Is Repetition Killing Your Motivation?
If you do the same exercises as everyone else, you will get the same results. Look around - is that what you want? I'm guessing I know your answer. I know exactly how you feel. I felt that way for a long time.
Repetition - Reps - even that little trainer-slang mini-version makes me cringe to this day. I'll never be able to get the time back I wasted doing repetitive, linear, core-stabilized, mid-range, isolation moves that didn't yield results. Even worse, I'll never get back all the time I wasted trying to distract myself with TVs, iPods, audiobooks, magazines, and hundreds of other desperate attempts to stave off the soul-crushing boredom.
People often say that motivation doesn't last. Well, neither does bathing - that's why we recommend it every day.
How Repetition kills Motivation
- It's Boring
- It's exhausting
- Lousy Results
- It confines you to your comfort zone so you never push your limits.
If you're spending more time on planning and implementing your workout distractions (music, social media, TV etc.) than you are on the workout itself - guess what? You're bored. It's bad enough that you're wasting several hours every week, time that you'll never get back, in a state of dismal, soul-crushing boredom. What's even worse is the effect it has on your workout.
Boredom not only makes it difficult to get started - the hardest part of any workout - but it also is a massive drag on your intensity level. I do my interval training every day at the beach and as I watch all the runners going by I notice that most of them are either landing their feet in front of them as they fall forward (so essentially stopping their forward motion with each foot strike), or just dropping their feet below their body to catch themselves and stay upright. It's literally painful to look at their faces and see how bored they are - I can feel it. And I can feel the time they're wasting ticking away.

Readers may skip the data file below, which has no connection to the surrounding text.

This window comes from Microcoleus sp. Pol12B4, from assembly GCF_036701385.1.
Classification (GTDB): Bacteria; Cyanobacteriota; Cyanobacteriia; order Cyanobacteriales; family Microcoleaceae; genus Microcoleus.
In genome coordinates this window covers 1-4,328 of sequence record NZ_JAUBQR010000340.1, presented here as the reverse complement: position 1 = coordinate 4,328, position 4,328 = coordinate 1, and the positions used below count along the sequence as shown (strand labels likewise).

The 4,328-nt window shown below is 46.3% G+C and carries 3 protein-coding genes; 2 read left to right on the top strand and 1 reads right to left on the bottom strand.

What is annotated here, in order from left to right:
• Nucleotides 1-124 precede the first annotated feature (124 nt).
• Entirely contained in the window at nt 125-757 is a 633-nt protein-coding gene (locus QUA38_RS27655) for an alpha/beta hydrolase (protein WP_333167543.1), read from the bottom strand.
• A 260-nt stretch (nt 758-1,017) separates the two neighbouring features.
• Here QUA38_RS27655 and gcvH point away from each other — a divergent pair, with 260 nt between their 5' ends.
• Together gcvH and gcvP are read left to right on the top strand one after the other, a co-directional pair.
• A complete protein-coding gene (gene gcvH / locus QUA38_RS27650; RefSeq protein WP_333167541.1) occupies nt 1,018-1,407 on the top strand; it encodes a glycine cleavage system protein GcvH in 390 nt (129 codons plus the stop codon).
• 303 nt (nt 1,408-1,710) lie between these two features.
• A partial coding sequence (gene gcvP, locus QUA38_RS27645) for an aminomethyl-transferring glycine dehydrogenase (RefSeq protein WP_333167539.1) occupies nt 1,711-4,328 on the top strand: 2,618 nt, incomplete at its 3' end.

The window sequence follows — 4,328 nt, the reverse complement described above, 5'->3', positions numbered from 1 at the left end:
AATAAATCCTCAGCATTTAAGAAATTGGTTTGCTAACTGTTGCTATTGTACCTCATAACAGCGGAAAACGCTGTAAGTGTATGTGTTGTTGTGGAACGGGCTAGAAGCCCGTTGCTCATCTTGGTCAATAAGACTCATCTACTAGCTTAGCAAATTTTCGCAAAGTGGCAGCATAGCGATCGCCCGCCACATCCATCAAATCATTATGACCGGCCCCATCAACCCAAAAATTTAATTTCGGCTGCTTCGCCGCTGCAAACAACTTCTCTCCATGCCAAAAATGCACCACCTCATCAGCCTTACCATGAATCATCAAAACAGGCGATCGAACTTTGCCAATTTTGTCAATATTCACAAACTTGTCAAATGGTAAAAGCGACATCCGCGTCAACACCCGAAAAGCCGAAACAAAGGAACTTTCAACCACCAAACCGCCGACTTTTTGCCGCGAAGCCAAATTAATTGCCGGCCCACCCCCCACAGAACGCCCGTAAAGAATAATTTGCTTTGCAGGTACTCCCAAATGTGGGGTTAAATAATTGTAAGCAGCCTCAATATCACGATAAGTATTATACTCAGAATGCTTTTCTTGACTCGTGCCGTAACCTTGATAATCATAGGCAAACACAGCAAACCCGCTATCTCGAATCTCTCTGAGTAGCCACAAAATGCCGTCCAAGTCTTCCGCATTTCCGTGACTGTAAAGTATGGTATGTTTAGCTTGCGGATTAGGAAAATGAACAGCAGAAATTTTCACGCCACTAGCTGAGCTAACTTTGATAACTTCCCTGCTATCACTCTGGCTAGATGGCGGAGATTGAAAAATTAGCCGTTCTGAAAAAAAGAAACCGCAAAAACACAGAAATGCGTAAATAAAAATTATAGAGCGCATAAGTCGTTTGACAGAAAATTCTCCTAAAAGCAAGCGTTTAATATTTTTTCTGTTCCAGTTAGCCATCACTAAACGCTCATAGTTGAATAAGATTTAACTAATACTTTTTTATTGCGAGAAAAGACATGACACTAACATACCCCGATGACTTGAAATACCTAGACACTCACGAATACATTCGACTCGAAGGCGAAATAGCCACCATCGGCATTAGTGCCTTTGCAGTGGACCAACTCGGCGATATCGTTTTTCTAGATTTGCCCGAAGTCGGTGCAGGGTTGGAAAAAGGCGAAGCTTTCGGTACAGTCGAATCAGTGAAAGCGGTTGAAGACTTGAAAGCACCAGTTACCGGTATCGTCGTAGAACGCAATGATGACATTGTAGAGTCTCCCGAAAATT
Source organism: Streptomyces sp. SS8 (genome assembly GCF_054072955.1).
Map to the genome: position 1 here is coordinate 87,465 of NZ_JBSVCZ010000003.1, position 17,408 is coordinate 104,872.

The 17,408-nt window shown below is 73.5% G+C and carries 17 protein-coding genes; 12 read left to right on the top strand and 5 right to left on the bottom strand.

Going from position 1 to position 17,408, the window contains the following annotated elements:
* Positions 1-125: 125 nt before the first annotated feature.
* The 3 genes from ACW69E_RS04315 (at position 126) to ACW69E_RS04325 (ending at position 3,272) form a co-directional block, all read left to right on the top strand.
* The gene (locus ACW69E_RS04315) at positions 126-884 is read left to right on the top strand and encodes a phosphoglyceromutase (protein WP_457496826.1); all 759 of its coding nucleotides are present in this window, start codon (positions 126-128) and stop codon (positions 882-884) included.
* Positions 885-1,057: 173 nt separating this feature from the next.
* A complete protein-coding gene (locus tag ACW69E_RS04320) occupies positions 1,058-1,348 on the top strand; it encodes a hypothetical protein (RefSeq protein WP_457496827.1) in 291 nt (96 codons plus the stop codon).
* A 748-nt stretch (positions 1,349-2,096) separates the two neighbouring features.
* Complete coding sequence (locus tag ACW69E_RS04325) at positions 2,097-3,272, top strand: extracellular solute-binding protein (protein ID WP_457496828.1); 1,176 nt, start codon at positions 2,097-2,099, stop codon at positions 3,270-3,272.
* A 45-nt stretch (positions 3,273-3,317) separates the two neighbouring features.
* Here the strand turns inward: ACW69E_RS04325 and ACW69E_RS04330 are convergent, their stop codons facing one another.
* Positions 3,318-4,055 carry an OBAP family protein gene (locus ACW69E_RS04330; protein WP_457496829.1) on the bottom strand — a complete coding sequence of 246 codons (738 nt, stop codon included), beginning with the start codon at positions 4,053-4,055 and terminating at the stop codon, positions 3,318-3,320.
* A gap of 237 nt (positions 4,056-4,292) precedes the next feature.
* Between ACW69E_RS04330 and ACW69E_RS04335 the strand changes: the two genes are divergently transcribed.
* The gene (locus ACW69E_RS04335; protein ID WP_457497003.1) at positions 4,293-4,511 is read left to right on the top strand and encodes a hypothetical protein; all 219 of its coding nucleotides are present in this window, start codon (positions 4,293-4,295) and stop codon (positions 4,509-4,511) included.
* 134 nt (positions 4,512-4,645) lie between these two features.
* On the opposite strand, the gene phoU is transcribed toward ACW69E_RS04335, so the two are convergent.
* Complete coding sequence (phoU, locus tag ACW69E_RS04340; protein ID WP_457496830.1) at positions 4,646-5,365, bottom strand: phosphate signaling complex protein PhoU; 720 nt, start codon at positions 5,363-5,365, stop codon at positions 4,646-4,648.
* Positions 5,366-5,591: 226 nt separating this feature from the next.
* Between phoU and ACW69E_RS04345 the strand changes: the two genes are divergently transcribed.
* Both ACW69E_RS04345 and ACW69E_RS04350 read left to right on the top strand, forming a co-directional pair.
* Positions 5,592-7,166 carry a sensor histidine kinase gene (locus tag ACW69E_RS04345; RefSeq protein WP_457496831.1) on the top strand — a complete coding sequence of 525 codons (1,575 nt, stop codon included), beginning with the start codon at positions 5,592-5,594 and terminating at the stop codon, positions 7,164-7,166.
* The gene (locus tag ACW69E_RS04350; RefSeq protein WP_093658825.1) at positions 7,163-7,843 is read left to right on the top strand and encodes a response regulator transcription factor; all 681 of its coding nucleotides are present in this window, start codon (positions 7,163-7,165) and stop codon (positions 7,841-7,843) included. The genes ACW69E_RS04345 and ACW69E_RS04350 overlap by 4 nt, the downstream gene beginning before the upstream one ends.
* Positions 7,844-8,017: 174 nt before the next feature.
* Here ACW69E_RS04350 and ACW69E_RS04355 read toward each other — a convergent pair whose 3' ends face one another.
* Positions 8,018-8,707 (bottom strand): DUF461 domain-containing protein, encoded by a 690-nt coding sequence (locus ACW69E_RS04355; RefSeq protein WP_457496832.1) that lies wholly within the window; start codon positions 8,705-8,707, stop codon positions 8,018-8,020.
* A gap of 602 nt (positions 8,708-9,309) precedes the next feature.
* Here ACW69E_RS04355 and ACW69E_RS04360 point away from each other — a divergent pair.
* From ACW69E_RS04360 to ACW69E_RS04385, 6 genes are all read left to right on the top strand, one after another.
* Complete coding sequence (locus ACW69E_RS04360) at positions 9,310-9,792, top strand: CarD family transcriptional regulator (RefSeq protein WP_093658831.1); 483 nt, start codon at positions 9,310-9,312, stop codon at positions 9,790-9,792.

Rarely, I will see a runner who is airborne, maintaining a powerful kick, feet flying, propelling themselves forward with every step. It's rare to see someone like this, who has defeated boredom - it always makes me smile.
Repetitive, linear motion forces you into a misallocation of your energy resources, tricking your brain into thinking that you are exhausted well before you actually are.
There are several different types of exhaustion and the ones that you are targeting with repetition are muscle and joint fatigue. Muscle fatigue results from repeated micro-trauma on a particular group of muscle fibers, depletion of glycogen, and the buildup of lactic acid in the muscle tissue. Joint fatigue is simply the repetitive pounding of one-dimensional linear motion.
The truth is that if you allocated your energy more efficiently, to multi-dimensional movement combining different muscle fibers and contraction types, you would have energy available to sustain intensity for much longer intervals.
This is probably in part a psychological trick that rewards you for exhausting a particular joint and muscle group quickly, giving you the false impression that you're achieving results, when really you'r just beating up your joints and reaching a state of muscle fatigue as quickly as possible with repetitive linear motion.
Face it - you don't love the results you see in the mirror. Maybe you don't even like them, and maybe you're not seeing results at all. It's no wonder, repetition is a results-killer for several reasons.
The first reason is time. You're wasting a massive amount of time and energy on repetitions that aren't contributing to your results. Think about it. If you do 15 reps and you only feel the burn on the last 3 then you're wasting 80% of your effort. If you rest for a minute between sets then that number goes up to about 95% - of your workout wasted.
Neuroscience and metabolism also play a role in the diminishing effects of repetitive exercise. A well-documented phenomenon known as metabolic adaptation essentially slows down your metabolism as you lose weight, so the same amount of exercise burn fewer calories.
To make matters even worse, a study from Columbia University found that your muscles start using genes that make them more efficient, so they burn 20 to 30 percent fewer calories for the same exercise.
So the loss of intensity due to boredom and exhaustion is compounded by the fact that you need to continuously refresh your workout to push the intensity of muscle stimulation to higher levels to achieve results.
Pushing Your Limits
The Most important reason that repetition is killing your motivation is that it confines you to a comfort zone in which you will never learn how to push your limits, which is crucial to achieving results.